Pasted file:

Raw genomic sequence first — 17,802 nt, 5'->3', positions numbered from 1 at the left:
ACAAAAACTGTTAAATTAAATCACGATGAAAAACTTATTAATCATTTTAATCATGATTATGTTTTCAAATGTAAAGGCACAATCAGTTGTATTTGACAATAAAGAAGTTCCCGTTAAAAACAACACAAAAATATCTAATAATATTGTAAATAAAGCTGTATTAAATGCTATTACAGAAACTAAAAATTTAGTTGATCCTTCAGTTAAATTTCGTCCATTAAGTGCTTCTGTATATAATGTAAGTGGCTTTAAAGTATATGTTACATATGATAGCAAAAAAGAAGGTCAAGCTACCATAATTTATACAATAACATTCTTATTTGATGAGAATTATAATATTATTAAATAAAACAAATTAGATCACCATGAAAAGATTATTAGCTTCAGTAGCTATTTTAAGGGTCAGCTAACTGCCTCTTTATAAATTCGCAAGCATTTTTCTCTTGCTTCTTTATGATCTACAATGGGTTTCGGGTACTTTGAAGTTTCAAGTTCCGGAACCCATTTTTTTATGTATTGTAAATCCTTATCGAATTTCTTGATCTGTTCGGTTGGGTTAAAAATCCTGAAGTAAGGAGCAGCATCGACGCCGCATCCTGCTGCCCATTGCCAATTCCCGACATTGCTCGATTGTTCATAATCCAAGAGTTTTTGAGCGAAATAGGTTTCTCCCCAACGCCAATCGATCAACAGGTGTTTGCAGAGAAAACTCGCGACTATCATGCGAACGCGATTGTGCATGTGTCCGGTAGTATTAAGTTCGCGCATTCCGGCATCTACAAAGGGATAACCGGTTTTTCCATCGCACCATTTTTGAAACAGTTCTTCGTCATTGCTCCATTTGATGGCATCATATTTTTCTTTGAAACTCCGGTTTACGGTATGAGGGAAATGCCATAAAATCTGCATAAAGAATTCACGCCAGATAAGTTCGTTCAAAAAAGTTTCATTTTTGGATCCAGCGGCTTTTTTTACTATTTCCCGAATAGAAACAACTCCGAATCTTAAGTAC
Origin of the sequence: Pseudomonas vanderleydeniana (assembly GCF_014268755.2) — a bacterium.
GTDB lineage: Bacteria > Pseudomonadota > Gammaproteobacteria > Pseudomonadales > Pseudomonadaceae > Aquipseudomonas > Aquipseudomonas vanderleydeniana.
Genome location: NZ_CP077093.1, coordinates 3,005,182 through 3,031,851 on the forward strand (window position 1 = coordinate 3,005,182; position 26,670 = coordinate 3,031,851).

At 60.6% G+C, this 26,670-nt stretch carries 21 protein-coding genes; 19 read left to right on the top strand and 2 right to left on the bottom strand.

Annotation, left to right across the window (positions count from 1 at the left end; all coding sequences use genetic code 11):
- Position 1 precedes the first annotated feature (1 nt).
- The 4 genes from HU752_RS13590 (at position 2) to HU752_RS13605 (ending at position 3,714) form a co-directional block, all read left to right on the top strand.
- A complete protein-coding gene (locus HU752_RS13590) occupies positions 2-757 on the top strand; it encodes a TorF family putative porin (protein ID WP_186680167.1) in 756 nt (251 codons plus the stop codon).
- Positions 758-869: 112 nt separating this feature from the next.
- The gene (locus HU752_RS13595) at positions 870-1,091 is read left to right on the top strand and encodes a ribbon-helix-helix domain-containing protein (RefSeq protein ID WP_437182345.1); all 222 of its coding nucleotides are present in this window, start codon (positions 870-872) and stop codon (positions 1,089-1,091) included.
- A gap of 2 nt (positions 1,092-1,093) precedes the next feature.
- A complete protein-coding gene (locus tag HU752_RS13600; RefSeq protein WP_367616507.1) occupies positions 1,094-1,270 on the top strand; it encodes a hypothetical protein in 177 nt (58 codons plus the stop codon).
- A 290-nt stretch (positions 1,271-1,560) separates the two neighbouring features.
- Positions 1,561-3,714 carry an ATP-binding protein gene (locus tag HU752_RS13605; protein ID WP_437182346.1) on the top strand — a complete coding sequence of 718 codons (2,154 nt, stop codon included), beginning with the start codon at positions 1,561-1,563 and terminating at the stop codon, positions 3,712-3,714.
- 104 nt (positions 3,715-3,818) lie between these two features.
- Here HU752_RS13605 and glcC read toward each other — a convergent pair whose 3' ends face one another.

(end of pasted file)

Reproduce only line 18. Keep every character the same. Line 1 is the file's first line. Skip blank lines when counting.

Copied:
- Here HU752_RS13605 and glcC read toward each other — a convergent pair whose 3' ends face one another.